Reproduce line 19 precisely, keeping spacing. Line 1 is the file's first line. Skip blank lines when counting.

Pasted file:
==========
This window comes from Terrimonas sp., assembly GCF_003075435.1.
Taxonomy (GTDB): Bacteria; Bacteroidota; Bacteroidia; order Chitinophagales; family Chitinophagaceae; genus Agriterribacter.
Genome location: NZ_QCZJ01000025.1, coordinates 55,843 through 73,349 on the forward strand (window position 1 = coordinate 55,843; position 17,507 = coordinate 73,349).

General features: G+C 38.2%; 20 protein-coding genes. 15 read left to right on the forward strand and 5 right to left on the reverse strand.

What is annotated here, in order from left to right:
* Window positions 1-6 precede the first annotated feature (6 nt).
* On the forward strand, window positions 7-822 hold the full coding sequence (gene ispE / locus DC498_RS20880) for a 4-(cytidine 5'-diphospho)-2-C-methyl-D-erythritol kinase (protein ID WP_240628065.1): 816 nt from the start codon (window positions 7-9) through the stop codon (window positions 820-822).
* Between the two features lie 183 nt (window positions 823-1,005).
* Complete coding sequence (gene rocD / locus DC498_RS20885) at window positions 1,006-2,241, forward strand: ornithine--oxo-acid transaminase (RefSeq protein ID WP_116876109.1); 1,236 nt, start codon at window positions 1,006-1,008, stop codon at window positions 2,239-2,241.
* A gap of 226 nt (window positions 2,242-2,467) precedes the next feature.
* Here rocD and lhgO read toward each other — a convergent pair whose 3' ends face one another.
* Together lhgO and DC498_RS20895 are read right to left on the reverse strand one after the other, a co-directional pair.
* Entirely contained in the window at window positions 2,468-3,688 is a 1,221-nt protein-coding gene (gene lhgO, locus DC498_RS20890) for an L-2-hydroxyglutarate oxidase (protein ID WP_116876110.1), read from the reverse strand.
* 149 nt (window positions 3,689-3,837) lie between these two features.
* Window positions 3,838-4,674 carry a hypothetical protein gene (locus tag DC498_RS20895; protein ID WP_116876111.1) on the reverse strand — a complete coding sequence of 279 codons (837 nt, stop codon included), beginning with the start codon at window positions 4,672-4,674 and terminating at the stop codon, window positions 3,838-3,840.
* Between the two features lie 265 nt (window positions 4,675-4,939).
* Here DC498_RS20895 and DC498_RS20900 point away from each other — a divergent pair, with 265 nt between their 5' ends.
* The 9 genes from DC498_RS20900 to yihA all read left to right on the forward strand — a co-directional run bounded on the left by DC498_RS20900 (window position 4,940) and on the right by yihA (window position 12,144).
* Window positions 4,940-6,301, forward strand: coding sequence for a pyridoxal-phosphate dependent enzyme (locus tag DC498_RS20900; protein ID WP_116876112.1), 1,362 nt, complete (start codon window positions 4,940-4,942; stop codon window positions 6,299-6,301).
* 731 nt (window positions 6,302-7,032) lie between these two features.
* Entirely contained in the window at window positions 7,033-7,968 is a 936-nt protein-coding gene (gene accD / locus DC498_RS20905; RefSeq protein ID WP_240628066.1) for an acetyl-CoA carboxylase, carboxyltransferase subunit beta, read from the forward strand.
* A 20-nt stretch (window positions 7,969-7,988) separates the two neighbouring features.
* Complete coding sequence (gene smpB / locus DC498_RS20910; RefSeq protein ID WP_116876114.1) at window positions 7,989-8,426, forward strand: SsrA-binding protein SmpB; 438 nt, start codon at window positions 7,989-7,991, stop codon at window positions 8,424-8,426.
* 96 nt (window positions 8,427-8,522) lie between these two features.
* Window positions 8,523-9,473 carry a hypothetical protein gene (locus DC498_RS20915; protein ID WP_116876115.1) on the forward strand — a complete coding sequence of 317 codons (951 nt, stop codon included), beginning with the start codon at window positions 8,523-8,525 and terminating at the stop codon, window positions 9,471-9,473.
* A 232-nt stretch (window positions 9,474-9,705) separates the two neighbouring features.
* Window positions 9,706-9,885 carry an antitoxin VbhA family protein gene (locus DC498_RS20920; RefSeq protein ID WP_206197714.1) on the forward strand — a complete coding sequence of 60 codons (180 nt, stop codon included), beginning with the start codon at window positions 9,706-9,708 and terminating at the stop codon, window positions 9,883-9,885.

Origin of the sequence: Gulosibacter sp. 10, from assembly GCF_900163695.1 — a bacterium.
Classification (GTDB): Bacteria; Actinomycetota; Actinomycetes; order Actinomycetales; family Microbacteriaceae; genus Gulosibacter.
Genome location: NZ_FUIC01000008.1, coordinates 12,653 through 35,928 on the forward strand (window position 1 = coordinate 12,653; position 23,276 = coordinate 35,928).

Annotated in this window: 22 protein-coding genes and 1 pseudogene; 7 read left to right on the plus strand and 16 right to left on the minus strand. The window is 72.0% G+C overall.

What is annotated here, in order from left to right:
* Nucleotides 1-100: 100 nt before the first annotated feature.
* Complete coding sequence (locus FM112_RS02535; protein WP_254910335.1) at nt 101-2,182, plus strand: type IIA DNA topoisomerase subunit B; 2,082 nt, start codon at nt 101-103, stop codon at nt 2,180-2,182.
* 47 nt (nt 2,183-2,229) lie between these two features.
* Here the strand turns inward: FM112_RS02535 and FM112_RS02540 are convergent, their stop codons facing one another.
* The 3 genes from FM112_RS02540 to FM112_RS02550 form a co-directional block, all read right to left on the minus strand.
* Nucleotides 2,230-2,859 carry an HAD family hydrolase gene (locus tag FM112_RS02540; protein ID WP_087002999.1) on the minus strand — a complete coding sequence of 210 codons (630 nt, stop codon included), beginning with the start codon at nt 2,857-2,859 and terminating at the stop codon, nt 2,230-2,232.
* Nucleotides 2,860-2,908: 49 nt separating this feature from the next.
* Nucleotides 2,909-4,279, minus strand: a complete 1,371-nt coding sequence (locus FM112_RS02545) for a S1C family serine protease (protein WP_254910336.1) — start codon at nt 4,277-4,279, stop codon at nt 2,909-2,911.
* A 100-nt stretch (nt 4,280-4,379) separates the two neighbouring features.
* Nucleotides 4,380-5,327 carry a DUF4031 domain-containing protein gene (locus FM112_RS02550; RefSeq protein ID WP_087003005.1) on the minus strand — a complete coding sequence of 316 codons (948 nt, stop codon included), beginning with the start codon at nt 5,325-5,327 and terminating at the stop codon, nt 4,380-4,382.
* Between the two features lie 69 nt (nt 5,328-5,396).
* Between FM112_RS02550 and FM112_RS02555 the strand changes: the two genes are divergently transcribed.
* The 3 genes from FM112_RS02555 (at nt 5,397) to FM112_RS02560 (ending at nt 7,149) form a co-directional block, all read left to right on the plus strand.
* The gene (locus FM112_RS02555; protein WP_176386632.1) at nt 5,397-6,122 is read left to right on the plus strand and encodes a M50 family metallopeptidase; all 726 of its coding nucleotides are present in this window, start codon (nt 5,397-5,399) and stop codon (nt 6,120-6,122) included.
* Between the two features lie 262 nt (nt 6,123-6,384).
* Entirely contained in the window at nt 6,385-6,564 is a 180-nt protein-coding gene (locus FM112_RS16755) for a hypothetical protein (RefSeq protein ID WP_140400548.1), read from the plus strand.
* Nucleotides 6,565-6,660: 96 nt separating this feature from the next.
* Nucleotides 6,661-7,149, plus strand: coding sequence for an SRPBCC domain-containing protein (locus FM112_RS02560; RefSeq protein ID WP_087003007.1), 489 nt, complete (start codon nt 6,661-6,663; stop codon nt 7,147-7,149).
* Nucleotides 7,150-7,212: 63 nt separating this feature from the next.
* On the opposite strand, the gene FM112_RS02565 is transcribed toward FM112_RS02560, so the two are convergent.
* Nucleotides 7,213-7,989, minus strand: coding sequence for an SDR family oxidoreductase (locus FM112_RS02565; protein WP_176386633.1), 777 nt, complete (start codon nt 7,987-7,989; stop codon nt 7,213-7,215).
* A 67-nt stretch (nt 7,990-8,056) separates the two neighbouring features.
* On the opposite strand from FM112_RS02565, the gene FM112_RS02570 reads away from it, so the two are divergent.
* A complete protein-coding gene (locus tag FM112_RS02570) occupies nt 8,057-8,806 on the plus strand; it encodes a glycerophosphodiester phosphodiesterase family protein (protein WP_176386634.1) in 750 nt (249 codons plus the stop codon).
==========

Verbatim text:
* Window positions 4,940-6,301, forward strand: coding sequence for a pyridoxal-phosphate dependent enzyme (locus tag DC498_RS20900; protein ID WP_116876112.1), 1,362 nt, complete (start codon window positions 4,940-4,942; stop codon window positions 6,299-6,301).